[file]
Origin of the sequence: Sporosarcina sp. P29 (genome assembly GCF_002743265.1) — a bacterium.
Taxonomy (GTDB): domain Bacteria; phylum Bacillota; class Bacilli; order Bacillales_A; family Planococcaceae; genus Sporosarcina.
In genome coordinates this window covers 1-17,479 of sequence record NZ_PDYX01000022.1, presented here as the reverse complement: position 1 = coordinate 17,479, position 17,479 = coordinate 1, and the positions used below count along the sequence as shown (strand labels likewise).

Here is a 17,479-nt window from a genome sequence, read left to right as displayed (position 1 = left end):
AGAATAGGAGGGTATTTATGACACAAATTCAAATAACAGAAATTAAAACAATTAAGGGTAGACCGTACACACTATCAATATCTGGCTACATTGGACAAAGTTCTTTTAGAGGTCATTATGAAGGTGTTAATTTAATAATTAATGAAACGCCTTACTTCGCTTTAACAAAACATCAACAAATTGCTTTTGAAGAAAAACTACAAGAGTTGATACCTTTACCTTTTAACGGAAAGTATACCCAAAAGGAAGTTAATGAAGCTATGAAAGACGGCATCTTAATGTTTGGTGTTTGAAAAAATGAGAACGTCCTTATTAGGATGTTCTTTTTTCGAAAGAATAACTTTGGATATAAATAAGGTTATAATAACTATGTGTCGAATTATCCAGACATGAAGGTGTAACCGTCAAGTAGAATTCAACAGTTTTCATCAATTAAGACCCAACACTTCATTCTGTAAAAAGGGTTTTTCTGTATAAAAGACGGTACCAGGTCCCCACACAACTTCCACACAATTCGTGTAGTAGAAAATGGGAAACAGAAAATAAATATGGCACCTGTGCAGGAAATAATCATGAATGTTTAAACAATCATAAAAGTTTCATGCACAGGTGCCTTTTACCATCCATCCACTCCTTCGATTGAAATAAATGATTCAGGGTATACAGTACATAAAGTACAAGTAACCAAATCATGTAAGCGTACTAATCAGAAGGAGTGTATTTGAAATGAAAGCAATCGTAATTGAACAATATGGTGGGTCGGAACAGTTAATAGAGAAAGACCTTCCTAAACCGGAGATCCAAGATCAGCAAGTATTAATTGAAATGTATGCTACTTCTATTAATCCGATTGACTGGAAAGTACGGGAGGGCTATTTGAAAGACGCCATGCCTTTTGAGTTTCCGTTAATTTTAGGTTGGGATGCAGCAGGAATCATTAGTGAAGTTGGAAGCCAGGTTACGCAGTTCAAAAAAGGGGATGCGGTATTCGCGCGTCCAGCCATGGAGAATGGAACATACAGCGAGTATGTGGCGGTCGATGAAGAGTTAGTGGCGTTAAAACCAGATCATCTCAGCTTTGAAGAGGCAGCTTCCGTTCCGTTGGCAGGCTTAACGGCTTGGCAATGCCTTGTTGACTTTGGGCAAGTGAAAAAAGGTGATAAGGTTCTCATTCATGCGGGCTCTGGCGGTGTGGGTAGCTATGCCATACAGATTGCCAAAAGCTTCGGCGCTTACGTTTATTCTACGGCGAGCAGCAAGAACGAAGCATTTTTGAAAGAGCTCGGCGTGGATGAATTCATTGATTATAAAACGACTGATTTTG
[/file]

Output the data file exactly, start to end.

Origin of the sequence: Sporosarcina sp. P29 (genome assembly GCF_002743265.1) — a bacterium.
Taxonomy (GTDB): domain Bacteria; phylum Bacillota; class Bacilli; order Bacillales_A; family Planococcaceae; genus Sporosarcina.
In genome coordinates this window covers 1-17,479 of sequence record NZ_PDYX01000022.1, presented here as the reverse complement: position 1 = coordinate 17,479, position 17,479 = coordinate 1, and the positions used below count along the sequence as shown (strand labels likewise).

Here is a 17,479-nt window from a genome sequence, read left to right as displayed (position 1 = left end):
AGAATAGGAGGGTATTTATGACACAAATTCAAATAACAGAAATTAAAACAATTAAGGGTAGACCGTACACACTATCAATATCTGGCTACATTGGACAAAGTTCTTTTAGAGGTCATTATGAAGGTGTTAATTTAATAATTAATGAAACGCCTTACTTCGCTTTAACAAAACATCAACAAATTGCTTTTGAAGAAAAACTACAAGAGTTGATACCTTTACCTTTTAACGGAAAGTATACCCAAAAGGAAGTTAATGAAGCTATGAAAGACGGCATCTTAATGTTTGGTGTTTGAAAAAATGAGAACGTCCTTATTAGGATGTTCTTTTTTCGAAAGAATAACTTTGGATATAAATAAGGTTATAATAACTATGTGTCGAATTATCCAGACATGAAGGTGTAACCGTCAAGTAGAATTCAACAGTTTTCATCAATTAAGACCCAACACTTCATTCTGTAAAAAGGGTTTTTCTGTATAAAAGACGGTACCAGGTCCCCACACAACTTCCACACAATTCGTGTAGTAGAAAATGGGAAACAGAAAATAAATATGGCACCTGTGCAGGAAATAATCATGAATGTTTAAACAATCATAAAAGTTTCATGCACAGGTGCCTTTTACCATCCATCCACTCCTTCGATTGAAATAAATGATTCAGGGTATACAGTACATAAAGTACAAGTAACCAAATCATGTAAGCGTACTAATCAGAAGGAGTGTATTTGAAATGAAAGCAATCGTAATTGAACAATATGGTGGGTCGGAACAGTTAATAGAGAAAGACCTTCCTAAACCGGAGATCCAAGATCAGCAAGTATTAATTGAAATGTATGCTACTTCTATTAATCCGATTGACTGGAAAGTACGGGAGGGCTATTTGAAAGACGCCATGCCTTTTGAGTTTCCGTTAATTTTAGGTTGGGATGCAGCAGGAATCATTAGTGAAGTTGGAAGCCAGGTTACGCAGTTCAAAAAAGGGGATGCGGTATTCGCGCGTCCAGCCATGGAGAATGGAACATACAGCGAGTATGTGGCGGTCGATGAAGAGTTAGTGGCGTTAAAACCAGATCATCTCAGCTTTGAAGAGGCAGCTTCCGTTCCGTTGGCAGGCTTAACGGCTTGGCAATGCCTTGTTGACTTTGGGCAAGTGAAAAAAGGTGATAAGGTTCTCATTCATGCGGGCTCTGGCGGTGTGGGTAGCTATGCCATACAGATTGCCAAAAGCTTCGGCGCTTACGTTTATTCTACGGCGAGCAGCAAGAACGAAGCATTTTTGAAAGAGCTCGGCGTGGATGAATTCATTGATTATAAAACGACTGATTTTG